Make the NHS one big clinical trial?
From last week:
Evil ways of the drug companies
This week health secretary Alan Johnson announced that he wasn’t going to stick by the pharmaceutical price regulation scheme that lines the pockets of the drugs industry.
They spent only 14% of that money on research and development, but 31% on marketing and administration. They are very careful not to let anyone see how much goes on marketing and on administration. Whenever you hear the drug companies explaining why they have to charge so much for their products – perhaps as they are denying their lifesaving Aids drugs to the 20 million HIV-positive people in Africa – the plea is that they need money to develop new drugs. That’s not true if they spend twice as much on marketing as on research and development. This unhappy collision of facts makes them look very evil indeed.
But what really interests me is what we do with our feelings about this evil, market-driven venality, which can be found in every market sector. But we find it uniquely distressing when we are sick and needing healthcare.
This moral discomfort and resentment leaks out in delusional anti-MMR beliefs, or bizarre acts of faith in the vitamin pill industry, as acts of misguided and wasteful political rebellion. Why? Because everybody is a socialist when it comes to healthcare, but nobody knows what to do with those feelings any more.
I included the last two paragraphs simply because I found them amusing. Yes, the news was that Alan Johnson (no, not that one) has declared done with the sort of price regulation that turns over tonnes of money to pharmaceutical companies.
Just to note: the context of this is not merely hacking away into PhRMA’s profitability, but is in response to them bilking the NHS out of millions of pounds. Which is not to say they couldn’t wear it – from the good folks at the Kaiser Family Foundation:
For every year from 1995 through 2002, the pharmaceutical industry was the most profitable industry in the U.S. Since 2002, however, its profitability has declined, with drug companies ranking as the third most profitable industry in 2004 (15.8%), with mining, crude-oil production the most profitable industry (22.1%). Drug companies were three times more profitable than the median for all Fortune 500 companies in 2004 (15.8% compared to 5.2%).
Notes: Percent is the median percent net profit after taxes as a percent of firm revenues for all firms in the industry. The second ranked industry for each year shown was commercial banks.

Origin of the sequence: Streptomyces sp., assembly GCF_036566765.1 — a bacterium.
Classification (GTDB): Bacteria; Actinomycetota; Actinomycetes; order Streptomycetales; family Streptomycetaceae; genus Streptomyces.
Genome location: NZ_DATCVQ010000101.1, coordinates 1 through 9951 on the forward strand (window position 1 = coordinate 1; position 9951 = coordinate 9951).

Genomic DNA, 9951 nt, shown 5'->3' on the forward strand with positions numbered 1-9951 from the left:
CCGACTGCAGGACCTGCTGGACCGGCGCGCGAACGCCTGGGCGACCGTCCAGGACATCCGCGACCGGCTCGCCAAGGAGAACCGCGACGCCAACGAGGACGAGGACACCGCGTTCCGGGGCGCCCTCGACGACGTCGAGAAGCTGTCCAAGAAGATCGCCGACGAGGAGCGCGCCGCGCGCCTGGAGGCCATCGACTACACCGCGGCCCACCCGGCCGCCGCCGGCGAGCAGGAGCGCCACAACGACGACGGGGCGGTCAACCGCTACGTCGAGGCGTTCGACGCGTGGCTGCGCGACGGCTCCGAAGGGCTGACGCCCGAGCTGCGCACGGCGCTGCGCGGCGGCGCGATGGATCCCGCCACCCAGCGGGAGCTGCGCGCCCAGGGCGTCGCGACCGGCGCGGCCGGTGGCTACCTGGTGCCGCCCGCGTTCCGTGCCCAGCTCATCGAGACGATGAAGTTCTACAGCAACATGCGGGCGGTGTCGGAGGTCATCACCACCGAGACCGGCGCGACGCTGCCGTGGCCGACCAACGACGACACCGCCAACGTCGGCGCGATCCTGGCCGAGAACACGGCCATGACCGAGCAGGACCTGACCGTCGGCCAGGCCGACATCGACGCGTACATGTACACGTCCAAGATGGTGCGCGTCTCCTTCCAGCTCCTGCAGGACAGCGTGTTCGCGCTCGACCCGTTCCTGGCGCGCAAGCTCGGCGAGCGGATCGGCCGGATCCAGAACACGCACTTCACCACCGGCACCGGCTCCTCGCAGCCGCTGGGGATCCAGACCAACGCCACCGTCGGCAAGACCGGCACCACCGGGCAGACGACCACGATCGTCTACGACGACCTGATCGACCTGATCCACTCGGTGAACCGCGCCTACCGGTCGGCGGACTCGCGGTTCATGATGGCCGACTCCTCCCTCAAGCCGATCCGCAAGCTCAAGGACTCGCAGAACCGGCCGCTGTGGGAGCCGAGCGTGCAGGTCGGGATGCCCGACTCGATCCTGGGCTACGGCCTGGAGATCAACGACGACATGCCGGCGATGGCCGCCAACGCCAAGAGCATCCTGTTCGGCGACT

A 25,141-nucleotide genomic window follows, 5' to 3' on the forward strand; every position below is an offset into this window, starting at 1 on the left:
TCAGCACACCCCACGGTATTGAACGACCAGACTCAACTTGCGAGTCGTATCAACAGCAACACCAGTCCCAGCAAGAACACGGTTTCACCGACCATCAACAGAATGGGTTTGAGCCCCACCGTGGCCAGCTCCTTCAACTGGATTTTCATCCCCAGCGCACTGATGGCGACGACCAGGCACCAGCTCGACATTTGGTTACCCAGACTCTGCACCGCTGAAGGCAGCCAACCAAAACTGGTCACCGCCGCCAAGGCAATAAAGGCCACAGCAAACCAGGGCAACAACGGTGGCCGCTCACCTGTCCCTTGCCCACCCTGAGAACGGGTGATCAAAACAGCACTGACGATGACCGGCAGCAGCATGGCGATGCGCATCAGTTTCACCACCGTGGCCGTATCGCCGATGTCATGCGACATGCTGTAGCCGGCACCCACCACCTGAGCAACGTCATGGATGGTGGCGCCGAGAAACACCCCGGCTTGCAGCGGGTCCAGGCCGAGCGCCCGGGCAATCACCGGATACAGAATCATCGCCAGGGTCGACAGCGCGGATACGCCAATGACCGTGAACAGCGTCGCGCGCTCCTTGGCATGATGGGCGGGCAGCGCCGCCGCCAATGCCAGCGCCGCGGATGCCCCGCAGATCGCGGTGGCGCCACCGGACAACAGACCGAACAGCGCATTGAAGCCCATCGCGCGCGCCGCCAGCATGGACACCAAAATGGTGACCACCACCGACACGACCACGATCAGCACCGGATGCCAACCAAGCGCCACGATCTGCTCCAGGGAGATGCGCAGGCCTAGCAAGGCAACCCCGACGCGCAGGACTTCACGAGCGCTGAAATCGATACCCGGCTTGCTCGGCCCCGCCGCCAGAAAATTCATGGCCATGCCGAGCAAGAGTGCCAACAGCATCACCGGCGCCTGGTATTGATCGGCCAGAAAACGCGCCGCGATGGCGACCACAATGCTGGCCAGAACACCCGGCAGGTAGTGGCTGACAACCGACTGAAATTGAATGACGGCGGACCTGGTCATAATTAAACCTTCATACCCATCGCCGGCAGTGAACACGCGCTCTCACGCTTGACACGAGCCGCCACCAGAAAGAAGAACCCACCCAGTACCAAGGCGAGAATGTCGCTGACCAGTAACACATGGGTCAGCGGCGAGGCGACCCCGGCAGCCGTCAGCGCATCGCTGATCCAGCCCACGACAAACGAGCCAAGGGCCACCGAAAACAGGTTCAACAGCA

Their full report can be picked up here, if you’re inclined.
I have little sympathy for the bottom line of PhRMA members (I’m the wrong type of health economist), especially here in the US where the TV, when it is on, insists on trying to convince me that I have a syndrome for everything I used to think was just known as “being”. Even Chris Rock thinks so (warning: he swears. Lots):
On to today’s article (i.e. getting back to the point):
But if we ever had a scientist in charge of health, instead of tinkering with payments to big pharma, they would do one simple thing: move hell and high water to collect and collate the best and cheapest evidence on healthcare. First you would give huge amounts of money to the Cochrane Collaboration, which collects and collates data independently on all healthcare interventions, and is quietly one of the most subversive organisations ever to be created, because it blows the lid on false commercial claims.
Doctors waste money by irrational prescribing decisions, so give them clean, clear, accessible information, and that will stop.
But more than that, we are in a unique position to generate data: we have inherited an extraordinary information resource, in this vast monolith of the NHS.
Nobody knows what the best treatment for stroke is, but if we randomised every single new stroke patient in the UK, over one week, into a rough trial, we’d have our answers in a couple of years.
My word, Ben Goldacre does like kicking paragraphs off with the word “but”. He also makes a great crack about the wonder that is the Cochrane Collaboration – I love those guys. Talk about evidence-based medicine. They should have pamphlets in every doctor’s office.
A colleague of mine – a thousand times smarter than I am – has this manner of thing as a bit of a bug-bear. Not with relation to, say, stroke, but disease-states without treatment (or with only experimental treatment). Trials are a rather expensive and slow way of going about things, when most people with given conditions, properly informed, would probably be only too happy to give something new a shot.
With the NHS this might not be a bad idea – it certainly holds with most statements of medical ethics of which I know. In the US, not so much. Medicare, maybe (restricting, thereby, the sample considerably). Generally, though, “experimental” is probably the first port of call for insurers telling you to drop dead (pun intended).
Obviously I’m biased: Goldacre’s cynicism appeals to me greatly, and as an Australian I just don’t like Big Pharma, their profiteering and their thuggish attempts to turn our PBS into their money tree. The NHS still strikes me as a good setting for massively multicentre clinical trials.